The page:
Fine horology is enjoying a credible transition from “craft” to “art” status. Why? With smart phones, lap tops, computers and tablets blinking the time in our collective fields of vision with split second accuracy at every moment, we no longer need wristwatches. Still, we continue to covet, appreciate and admire them…just as we do when in the presence of more conventional art forms. The less essential wristwatches become, it seems, the more closely we see fit to examine them, value them and luxuriate in them.
Ever since Jules Louis Audemars and Edward Auguste Piguet founded the Audemars Piguet manufacture in 1875, the watchmakers of Le Brassus, Switzerland have been on a quest to combine artistic excellence and technical mastery, discovering countless parallels between contemporary art and the artistry that lies at the heart of its timepieces. Since 2013, with this interest in creativity and innovation within the art world to the fore, Audemars Piguet has been an Associate Partner of Art Basel. As a pioneer of the art of watchmaking, the Manufacture organizes exhibitions showcasing exceptional timepieces in an exclusive lounge at the heart of the Art Basel’s galleries, while also supporting contemporary artists via the Audemars Piguet Art Commission and making its own contribution to the fairs also; Mineral Lab is an installation created by leading French designer Mathieu Lehanneur, inspired by the worlds of science, nature and technology, all present at Audemars Piguet’s home in the Vallée de Joux. Integrating a surrounding eco-living wall of stabilised moss, Lehanneur’s work, a visual interpretation of the natural seasons, combined with a sound installation named Wild Constellations by the Geneva-based artist Alexandre Joly, mirrors Le Brassus’ famous “Savoir-Faire” in watchmaking and the six fundamental values established by the Audemars Piguet’s founders: respect, integrity, exclusivity, inspiration, passion, and sophistication. Get up close with any of Audemars Piguet’s watches and those same fundamental values are rendered in rare and precious metals, handcrafted elegance, micro precision engineering and exacting beauty.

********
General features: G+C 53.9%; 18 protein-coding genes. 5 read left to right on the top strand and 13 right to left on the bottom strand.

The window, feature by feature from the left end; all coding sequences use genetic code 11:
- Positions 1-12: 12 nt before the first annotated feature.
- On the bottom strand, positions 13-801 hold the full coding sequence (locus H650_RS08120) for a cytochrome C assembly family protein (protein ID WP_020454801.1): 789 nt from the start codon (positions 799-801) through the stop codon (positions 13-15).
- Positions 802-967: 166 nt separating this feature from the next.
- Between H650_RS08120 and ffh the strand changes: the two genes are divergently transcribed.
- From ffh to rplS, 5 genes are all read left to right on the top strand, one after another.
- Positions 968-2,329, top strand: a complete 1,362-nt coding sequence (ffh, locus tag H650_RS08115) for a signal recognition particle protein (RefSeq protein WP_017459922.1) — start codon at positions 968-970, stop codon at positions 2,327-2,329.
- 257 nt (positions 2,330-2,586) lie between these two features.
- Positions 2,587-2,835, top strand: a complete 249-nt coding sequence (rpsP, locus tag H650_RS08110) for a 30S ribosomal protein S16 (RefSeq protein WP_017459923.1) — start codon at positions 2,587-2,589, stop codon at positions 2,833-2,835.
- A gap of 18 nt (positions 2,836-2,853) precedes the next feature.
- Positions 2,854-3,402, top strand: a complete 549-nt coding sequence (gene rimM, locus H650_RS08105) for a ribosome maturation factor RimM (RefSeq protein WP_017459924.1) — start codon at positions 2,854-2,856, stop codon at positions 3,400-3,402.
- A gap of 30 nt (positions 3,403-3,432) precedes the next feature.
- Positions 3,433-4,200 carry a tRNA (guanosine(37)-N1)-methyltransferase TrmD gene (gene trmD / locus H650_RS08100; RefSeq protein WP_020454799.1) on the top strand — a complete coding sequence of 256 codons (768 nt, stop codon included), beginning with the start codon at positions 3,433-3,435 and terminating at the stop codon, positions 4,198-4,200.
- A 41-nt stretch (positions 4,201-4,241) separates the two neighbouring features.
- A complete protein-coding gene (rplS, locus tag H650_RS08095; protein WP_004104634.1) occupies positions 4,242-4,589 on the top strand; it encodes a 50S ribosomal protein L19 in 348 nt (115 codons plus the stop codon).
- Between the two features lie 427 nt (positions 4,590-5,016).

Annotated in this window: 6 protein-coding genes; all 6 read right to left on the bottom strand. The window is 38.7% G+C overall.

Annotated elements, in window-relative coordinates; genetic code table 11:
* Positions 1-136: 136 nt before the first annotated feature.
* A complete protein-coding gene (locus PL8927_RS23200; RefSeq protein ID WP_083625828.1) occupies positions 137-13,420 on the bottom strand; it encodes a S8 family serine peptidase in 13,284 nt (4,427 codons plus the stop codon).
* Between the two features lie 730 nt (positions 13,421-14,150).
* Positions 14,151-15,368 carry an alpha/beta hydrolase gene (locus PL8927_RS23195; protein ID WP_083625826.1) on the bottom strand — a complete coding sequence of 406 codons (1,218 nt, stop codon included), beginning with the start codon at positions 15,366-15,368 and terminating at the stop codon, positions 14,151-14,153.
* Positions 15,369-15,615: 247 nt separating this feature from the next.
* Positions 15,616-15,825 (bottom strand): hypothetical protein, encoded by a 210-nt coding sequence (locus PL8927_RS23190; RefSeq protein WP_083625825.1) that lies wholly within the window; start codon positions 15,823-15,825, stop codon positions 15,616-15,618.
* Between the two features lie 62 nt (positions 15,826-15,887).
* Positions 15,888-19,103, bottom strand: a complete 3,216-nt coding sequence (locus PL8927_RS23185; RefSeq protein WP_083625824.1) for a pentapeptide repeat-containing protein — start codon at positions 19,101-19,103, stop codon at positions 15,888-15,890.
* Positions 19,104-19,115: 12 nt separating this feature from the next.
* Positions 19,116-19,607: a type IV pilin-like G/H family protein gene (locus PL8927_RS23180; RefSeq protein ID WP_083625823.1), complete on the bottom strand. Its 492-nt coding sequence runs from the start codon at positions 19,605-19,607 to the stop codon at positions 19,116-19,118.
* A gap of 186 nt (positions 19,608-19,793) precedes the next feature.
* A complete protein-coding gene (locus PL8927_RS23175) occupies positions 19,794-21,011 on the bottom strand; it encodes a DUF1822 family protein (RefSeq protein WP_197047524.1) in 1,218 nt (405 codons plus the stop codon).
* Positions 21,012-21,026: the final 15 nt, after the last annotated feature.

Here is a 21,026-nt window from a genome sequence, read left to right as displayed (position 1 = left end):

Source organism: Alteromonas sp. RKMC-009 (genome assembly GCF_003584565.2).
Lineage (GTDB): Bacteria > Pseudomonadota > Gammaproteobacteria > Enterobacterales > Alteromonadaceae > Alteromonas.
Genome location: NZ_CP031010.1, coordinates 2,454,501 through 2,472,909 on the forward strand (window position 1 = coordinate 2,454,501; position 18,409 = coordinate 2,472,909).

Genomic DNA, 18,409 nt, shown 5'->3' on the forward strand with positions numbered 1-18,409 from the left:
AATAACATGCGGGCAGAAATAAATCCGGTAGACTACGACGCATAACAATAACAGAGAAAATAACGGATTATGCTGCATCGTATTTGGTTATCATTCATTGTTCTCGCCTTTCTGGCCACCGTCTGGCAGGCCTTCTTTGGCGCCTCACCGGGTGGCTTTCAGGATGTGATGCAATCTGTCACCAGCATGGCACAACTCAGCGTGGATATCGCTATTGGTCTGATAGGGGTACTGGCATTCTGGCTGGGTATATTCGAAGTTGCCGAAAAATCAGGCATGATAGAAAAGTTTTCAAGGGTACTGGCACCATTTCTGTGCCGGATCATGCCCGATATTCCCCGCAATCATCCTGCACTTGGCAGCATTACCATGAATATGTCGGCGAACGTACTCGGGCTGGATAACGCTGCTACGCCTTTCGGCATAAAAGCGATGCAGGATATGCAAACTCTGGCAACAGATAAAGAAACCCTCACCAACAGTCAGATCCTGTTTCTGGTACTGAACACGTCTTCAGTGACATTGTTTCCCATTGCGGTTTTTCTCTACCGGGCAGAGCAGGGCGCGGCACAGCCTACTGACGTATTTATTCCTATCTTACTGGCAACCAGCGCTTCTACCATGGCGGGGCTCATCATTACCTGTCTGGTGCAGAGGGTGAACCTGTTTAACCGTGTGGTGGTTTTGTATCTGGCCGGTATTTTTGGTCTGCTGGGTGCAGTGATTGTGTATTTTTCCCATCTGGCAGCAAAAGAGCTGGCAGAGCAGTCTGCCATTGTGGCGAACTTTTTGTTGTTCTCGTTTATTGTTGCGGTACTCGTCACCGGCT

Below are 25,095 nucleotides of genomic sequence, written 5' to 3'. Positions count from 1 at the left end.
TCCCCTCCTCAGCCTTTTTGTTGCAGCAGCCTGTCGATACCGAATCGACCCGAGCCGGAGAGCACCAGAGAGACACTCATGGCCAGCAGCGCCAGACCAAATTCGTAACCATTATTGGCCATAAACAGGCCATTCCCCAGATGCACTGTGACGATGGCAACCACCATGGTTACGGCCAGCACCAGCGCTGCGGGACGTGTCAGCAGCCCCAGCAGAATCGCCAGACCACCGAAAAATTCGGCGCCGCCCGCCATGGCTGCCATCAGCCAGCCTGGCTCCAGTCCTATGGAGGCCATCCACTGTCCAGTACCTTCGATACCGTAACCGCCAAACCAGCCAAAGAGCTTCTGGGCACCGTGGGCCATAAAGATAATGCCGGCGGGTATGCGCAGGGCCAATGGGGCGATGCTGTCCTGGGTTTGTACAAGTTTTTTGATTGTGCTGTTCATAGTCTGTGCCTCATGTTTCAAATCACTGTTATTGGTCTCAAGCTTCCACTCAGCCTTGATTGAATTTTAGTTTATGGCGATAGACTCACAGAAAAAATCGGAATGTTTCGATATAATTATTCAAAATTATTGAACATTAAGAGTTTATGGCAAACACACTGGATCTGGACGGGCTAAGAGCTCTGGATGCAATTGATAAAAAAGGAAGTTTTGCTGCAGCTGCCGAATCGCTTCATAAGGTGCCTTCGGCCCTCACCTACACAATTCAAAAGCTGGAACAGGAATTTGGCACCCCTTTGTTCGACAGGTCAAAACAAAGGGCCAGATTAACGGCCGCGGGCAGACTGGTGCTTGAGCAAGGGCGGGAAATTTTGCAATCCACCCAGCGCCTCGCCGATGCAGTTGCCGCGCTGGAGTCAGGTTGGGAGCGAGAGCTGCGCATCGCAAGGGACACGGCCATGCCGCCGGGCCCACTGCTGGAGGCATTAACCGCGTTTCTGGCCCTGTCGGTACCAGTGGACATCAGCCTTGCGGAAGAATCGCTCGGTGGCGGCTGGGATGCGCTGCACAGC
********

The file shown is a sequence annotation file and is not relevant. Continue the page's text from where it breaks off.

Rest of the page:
Audemars Piguet’s quest to align art with horology is best represented by its iconic Royal Oak collection. First unveiled in 1972, the Royal Oak’s steel case, octagonal bezel, “tapisserie” dial and integrated bracelet overturned prevailing aesthetic and technical conventions and gained immediate status as a true modern icon.
Originally designed in 1984, the Audemars Piguet Royal Oak Perpetual Calendar remains one of the most timelessly beautiful dress watches. It has a brain preloaded with the vagaries of year-long calendars and the length of the months, whether they have 28, 29, 30 or 31 days, leap years included. It is now available in five versions, two in steel, two in pink gold and one in yellow gold, the updated models all contain the Audemars Piguet 5134 caliber which is an updated version of the 2120 – for this mere 2 millimeter increase in case diameter, the manufacture has redesigned the movement somewhat so that it is in accordance with the slightly larger case size. A perpetual calendar with automatic winding, the 5134 still comes in at a mere 4.31 mm thick and is exposed by a sapphire caseback.
Discover more at www.audemarspiguet.com